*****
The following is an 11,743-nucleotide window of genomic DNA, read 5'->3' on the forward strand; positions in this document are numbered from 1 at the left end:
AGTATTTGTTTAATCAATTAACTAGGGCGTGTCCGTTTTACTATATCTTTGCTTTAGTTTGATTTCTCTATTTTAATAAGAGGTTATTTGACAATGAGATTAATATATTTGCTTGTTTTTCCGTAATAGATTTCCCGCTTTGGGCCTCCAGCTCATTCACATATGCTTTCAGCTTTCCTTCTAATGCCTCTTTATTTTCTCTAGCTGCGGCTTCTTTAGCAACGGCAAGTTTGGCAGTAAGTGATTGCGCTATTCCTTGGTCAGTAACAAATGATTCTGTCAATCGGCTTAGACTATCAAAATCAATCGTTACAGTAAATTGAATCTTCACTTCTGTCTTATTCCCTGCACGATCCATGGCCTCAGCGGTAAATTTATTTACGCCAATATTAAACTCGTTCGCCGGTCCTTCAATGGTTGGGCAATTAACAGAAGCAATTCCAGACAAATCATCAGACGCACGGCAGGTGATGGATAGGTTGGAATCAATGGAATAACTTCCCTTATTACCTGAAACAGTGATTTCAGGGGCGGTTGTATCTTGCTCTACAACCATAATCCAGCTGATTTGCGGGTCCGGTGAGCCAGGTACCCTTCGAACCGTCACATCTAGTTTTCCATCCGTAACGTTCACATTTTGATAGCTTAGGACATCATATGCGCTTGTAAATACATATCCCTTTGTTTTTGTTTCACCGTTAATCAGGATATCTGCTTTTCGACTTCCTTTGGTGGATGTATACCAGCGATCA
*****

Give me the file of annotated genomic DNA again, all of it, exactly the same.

The following is an 11,743-nucleotide window of genomic DNA, read 5'->3' on the forward strand; positions in this document are numbered from 1 at the left end:
AGTATTTGTTTAATCAATTAACTAGGGCGTGTCCGTTTTACTATATCTTTGCTTTAGTTTGATTTCTCTATTTTAATAAGAGGTTATTTGACAATGAGATTAATATATTTGCTTGTTTTTCCGTAATAGATTTCCCGCTTTGGGCCTCCAGCTCATTCACATATGCTTTCAGCTTTCCTTCTAATGCCTCTTTATTTTCTCTAGCTGCGGCTTCTTTAGCAACGGCAAGTTTGGCAGTAAGTGATTGCGCTATTCCTTGGTCAGTAACAAATGATTCTGTCAATCGGCTTAGACTATCAAAATCAATCGTTACAGTAAATTGAATCTTCACTTCTGTCTTATTCCCTGCACGATCCATGGCCTCAGCGGTAAATTTATTTACGCCAATATTAAACTCGTTCGCCGGTCCTTCAATGGTTGGGCAATTAACAGAAGCAATTCCAGACAAATCATCAGACGCACGGCAGGTGATGGATAGGTTGGAATCAATGGAATAACTTCCCTTATTACCTGAAACAGTGATTTCAGGGGCGGTTGTATCTTGCTCTACAACCATAATCCAGCTGATTTGCGGGTCCGGTGAGCCAGGTACCCTTCGAACCGTCACATCTAGTTTTCCATCCGTAACGTTCACATTTTGATAGCTTAGGACATCATATGCGCTTGTAAATACATATCCCTTTGTTTTTGTTTCACCGTTAATCAGGATATCTGCTTTTCGACTTCCTTTGGTGGATGTATACCAGCGATCA